The Life and Experiences of a Layman by Charles Boller

Pages 138 - 142


daughter had inadvertently mentioned my birthday. When we went to table on March 9th there was a gigantic, costly bouquet of flowers on my table with a card attached from Mrs. Robertson of Detroit, Michigan, president of the Methodist Mission Society in America and Europe. As she entered the hotel she immediately spotted the old German birthday boy. Is it any wonder that like spirits felt drawn together in the first moment of their meeting? This distinguished woman had traveled to Germany and loved the landscape. For her it was a great pleasure, while we were staying at the hotel, to confer in the German language. Various other educated Americans participated and were proud when they could speak a few words in German.

There were twelve gentlemen in the hotel who were over eighty years old. I've written down their names and addresses as well as their birthdays. They gave me express invitations to visit them. The majority were old, rich Pennsylvania bankers, merchants, etc.

Two days after my birthday one of the old gentlemen, by the name of Mayer, came and said in Pennsylvania German, "I see that you celebrated


"a birthday. I would have gladly created a verse but I wasn't sure what to say to you." "Oh, you could do that now." I took out my book and told him, "Write in in here." "Indeed, I can't write Pennsylvania German," he answered. "Then say it and I will write it down," I responded. "I'll just do that," and then he said:
         "I wish you a happy new year
         And a head full of red hair,
         Shave the head and sell the hair
         You'll have money the entire year."

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59. Rev. P. Späth's Writing Talent

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On April 23, 1908 at the conference in Rochester I wrote a note to Brother Späth, which reached him as he sat at his place in the conference hall. The note contained the following:

"Brother Späth,
I'm going to visit your restauranteur, Charles Bornheim, after the session. If you would like, you and your colleague may go with me in the Devil's Wheelbarrow.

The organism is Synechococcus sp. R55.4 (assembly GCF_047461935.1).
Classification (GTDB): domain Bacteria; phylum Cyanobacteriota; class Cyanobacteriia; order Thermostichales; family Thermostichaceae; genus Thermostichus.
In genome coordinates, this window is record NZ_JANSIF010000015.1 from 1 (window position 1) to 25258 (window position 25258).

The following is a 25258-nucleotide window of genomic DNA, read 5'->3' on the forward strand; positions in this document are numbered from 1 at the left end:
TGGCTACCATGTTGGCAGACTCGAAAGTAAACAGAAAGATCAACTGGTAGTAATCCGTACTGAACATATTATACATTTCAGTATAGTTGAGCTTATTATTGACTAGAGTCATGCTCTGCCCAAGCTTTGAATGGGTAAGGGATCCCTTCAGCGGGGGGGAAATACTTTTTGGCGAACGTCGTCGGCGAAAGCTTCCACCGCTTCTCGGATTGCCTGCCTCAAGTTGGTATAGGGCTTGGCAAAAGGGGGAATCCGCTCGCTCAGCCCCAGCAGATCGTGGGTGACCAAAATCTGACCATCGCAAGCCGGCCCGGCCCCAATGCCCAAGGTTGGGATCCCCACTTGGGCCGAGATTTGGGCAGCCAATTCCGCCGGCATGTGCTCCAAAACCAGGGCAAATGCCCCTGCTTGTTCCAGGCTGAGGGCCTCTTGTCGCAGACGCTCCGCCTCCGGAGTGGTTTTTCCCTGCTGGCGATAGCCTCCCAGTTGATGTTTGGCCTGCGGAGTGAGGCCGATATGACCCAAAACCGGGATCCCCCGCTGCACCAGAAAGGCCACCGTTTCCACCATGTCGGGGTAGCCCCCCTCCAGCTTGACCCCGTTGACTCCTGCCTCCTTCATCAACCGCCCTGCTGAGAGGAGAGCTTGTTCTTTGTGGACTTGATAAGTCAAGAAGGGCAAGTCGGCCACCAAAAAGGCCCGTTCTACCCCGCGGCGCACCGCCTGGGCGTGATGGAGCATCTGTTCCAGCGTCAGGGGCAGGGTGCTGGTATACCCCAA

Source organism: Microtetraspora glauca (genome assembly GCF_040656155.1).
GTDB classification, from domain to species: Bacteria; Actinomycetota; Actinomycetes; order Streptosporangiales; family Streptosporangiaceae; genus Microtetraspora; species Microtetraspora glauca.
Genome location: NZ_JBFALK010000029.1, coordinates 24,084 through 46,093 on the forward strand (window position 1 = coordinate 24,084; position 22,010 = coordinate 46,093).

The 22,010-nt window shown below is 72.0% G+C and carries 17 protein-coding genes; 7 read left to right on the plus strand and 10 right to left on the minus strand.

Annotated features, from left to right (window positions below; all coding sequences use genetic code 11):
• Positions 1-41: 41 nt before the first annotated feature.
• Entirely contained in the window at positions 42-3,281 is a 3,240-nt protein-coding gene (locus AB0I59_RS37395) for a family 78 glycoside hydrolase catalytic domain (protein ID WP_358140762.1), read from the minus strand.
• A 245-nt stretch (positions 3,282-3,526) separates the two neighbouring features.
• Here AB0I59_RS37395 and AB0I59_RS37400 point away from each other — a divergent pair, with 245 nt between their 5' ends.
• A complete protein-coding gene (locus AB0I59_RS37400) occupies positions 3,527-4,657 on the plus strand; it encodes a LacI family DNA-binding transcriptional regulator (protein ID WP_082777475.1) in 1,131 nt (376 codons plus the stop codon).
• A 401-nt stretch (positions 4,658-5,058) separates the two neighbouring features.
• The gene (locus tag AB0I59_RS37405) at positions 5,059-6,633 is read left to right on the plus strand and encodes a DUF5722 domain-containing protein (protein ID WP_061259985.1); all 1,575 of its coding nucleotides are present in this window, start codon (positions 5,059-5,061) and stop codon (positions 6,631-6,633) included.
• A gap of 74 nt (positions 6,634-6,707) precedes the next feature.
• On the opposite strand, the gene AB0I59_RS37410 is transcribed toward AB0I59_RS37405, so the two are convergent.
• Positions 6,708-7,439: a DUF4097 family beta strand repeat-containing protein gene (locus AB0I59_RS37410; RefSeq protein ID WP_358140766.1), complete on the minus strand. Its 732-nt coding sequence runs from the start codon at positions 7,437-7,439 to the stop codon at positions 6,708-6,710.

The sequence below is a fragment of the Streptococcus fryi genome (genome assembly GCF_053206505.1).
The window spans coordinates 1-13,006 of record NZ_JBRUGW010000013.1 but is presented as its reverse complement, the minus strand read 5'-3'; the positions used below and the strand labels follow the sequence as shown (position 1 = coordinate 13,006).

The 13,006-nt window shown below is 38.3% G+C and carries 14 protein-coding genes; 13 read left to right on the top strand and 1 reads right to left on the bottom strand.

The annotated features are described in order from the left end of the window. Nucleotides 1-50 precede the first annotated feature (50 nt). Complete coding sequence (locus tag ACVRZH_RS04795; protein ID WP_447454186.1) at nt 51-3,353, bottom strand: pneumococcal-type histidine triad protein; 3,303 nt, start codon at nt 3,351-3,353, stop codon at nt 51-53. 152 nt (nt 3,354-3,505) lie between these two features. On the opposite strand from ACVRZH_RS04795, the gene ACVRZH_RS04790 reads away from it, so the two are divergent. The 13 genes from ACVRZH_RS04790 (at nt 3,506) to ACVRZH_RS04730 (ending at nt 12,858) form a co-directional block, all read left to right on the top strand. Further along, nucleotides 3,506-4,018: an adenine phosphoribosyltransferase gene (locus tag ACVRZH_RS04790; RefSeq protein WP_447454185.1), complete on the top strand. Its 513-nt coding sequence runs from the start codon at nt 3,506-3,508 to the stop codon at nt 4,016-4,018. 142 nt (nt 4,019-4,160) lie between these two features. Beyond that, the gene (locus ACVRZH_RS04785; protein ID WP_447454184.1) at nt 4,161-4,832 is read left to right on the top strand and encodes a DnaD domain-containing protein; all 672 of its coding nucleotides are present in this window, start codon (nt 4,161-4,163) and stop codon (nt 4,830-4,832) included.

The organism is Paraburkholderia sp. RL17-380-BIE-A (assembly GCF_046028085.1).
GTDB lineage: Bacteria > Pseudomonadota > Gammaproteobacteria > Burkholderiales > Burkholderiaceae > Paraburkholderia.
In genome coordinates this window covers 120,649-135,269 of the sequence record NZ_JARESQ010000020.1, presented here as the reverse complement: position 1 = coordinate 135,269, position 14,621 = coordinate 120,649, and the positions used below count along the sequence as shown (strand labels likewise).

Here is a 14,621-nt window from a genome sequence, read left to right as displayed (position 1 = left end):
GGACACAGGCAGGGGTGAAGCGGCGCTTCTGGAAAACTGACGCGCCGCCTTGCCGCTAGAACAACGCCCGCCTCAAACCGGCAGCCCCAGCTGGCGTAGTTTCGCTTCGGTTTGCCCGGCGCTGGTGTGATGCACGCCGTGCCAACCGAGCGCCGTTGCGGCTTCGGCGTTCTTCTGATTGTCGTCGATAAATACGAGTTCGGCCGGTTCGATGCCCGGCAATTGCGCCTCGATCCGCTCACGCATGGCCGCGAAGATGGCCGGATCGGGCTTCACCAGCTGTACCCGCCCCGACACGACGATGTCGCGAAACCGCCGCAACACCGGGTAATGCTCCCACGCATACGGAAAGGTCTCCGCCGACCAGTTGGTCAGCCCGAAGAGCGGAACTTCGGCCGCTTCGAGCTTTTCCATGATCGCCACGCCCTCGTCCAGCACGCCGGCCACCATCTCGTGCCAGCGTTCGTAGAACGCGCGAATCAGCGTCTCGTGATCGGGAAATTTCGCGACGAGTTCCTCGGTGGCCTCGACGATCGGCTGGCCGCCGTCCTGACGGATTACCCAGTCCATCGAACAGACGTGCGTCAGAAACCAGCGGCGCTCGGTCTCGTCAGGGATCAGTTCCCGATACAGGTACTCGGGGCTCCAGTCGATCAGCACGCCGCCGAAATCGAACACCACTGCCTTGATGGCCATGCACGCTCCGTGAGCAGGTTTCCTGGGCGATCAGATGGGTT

Chas. Boller"


I saw that he read the note with a grin. He immediately wrote on the reverse side of the note the following and sent it back to me without turning his head around towards me.

"C. Boller! Good Friend:

         While driving may be lovely
         That wheelbarrow is ugly,
         For Satan rides within!
         But if you're going too,
         I'll gladly drive with you,
         For all will be well.
                                    Späth"

Comment: When the automobile first appeared, a bishop of our church called the automobile the "Devil's Wheelbarrow" for certain reasons. Since then he has learned of the practical value of the auto and changed his opinion.

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60. The Lord Jesus often spoke in Parables

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The Walnut

Two boys had found a nut under a walnut tree. One had seen it first; the other was the first to pick it up. For this reason each claimed the nut his own. Thus erupted


name-calling and quarreling. "The nut is mine; I saw it first." "No, it's mine; I'm the one who picked it up." "If my big brother were here, I'd show you whose nut it is. Just wait, we'll fight you." Neither wished to give in. Finally a third person came along the way. He seemed to be quite intelligent and he spoke, "What's this dispute about?" "Oh, he won't give me my nut back." The other boy said the same. Things became so heated that they went for each other's hair.

"Listen to me, boys," the third person stated, "if you're willing to entrust me with the thing, I think I can settle this for you in a way where each will be happy. And it won't cost you a cent." The two boys thought that here was a good and intelligent man and they were quite content that each would receive what was right. They figured that the smart man had come at just the right time. This was no coincidence. "Give me the nut, you little hot head," he said. He looked around for a stone and hit the nut with it and gave each boy half the shell. He himself ate the nut inside right before their eyes.


61. Parable of the Hidden Treasure in the Field

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Matthew 13, 31 - 33; 44 - 52

In Dresden there is the so-called "Green Vault." The treasure and jewels of the Saxon royal family are protected there. And there you'll find a silver egg, which at an earlier time a queen received as a gift. If one presses the spring, it opens and a golden ball lies within, which represents the yoke. Within this ball, if you press the spring, there is a bird. When you press the wing, it opens and a crown with precious gemstones appears. Press the spring on the crown, the top pops off and therein lies a diamond ring. Thus too God's word concerning the kingdom of heaven is one treasure inside another. The more you seek, the more you find.

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62. A Bitter Experience

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It was on April 8 that we visited my son-in-law, J. J. Siegrist. "Father," he said, "I congratulate you on what I've heard about you today.


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Text provided by Lockwood Library, State University of New York at Buffalo, BX8080.B65

Susan Kriegbaum-Hanks